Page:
Senate vote on Trump's new NAFTA held up by committee review

Senate vote on Trump's new NAFTA held up by committee review
© Greg Nash

The Senate will not be able to approve President TrumpDonald John TrumpOklahoma City Thunder players kneel during anthem despite threat from GOP state lawmaker Microsoft moving forward with talks to buy TikTok after conversation with Trump Controversial Trump nominee placed in senior role after nomination hearing canceled MORE’s new North American trade deal for at least another week, said Sen. Chuck GrassleyCharles (Chuck) Ernest GrassleyRepublicans dismiss Trump proposal to delay election Timeline for GOP's Obama probe report slips as chairman eyes subpoenas GOP hunts for 'Plan B' as coronavirus talks hit wall MORE (R-Iowa) on Thursday.

Grassley, chairman of the Senate Finance Committee, said Trump’s revamp of the North American Free Trade Agreement must be approved by several other panels before the full chamber can vote to cement the agreement.

The Finance Committee on Tuesday approved the U.S.-Mexico-Canada Agreement (USMCA) by 25-3 vote. But Grassley said Thursday that at least six other panels must vote on the measure, a process that will stretch until Jan. 16 at the earliest.


“It was a complete surprise to all of us that the parliamentarian said it should go to seven committees,” Grassley said Thursday, referring to the nonpartisan Senate officer that enforces the chamber’s rules for voting on legislation.

Grassley said the Senate Budget, Environment and Public Works, Commerce, Foreign Relations, and Appropriations committees will hold votes on the measure next week. The Senate Health, Education, Labor and Pensions Committee also announced on Wednesday a vote on the measure next week.

Grassley said that the full Senate would likely be able to vote on USMCA after the Foreign Relations Committee holds its vote next Thursday, though it likely wouldn't be approved until the following week.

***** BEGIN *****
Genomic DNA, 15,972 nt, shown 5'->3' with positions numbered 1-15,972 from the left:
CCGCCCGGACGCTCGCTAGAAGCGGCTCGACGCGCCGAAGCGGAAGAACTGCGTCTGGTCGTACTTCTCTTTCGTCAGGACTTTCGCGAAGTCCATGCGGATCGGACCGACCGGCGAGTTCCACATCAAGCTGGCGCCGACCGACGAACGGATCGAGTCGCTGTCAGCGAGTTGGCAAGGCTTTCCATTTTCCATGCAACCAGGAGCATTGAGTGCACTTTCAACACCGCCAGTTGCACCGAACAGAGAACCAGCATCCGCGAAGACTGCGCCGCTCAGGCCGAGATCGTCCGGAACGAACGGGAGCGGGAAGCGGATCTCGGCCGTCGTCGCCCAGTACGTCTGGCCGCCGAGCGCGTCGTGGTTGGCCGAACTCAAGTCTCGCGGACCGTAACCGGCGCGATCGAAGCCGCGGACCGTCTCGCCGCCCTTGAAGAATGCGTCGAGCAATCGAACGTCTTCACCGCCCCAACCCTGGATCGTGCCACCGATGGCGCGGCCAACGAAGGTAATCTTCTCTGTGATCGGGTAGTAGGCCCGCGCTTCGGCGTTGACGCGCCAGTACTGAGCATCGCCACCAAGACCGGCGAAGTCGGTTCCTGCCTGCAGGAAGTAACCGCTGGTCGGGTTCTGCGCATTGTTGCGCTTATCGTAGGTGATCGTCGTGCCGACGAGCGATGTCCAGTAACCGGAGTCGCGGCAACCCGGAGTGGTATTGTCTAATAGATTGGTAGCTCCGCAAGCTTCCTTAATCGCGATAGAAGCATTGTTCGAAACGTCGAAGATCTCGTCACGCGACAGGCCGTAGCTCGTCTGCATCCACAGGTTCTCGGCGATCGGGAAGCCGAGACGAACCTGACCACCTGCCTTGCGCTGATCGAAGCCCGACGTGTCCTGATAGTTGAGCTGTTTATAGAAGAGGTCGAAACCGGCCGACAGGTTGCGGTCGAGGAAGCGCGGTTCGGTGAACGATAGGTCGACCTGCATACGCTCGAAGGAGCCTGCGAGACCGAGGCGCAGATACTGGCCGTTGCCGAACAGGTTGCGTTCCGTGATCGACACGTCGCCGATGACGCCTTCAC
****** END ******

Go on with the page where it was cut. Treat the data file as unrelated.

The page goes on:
The chairman added that he’s unsure of how the Senate’s schedule will be affected by the House’s impeachment of Trump. The Senate will be obligated to put most, if not all, legislation on hold and begin an impeachment trial soon after Speaker Nancy PelosiNancy PelosiGOP lawmaker: Democratic Party 'used to be more moderate' White House not optimistic on near-term stimulus deal Sunday shows - Stimulus debate dominates MORE (D-Calif.) sends House-passed articles of impeachment to the upper chamber.

“The Senate’s not going to dilly-dally around while we're waiting to see what Speaker Pelosi wants to do on impeachment,” Grassley said. 


The Senate is likely to clear the USMCA with ample bipartisan support despite some complaints from conservatives over the process and final provisions of the deal.

A bill to implement the USMCA passed the House in December by a wide bipartisan margin after Democrats secured significant victories in negotiations with the White House. While many Republicans have expressed concerns about the leftward lurch of the agreement, the GOP is eager to finalize Trump’s biggest win on trade policy ahead of the presidential election. 

“It’s been around too long. It’s ready to be acted on,” said Sen. Jim RischJames (Jim) Elroy RischSenators blast Turkey's move to convert Hagia Sophia back into a mosque Progressive group backs Democratic challenger to Sen. Risch Republicans start bracing for shutdown fight in run-up to election MORE (R-Idaho), chairman of the Foreign Relations Committee.

“This is a good thing for America. This needs to get going."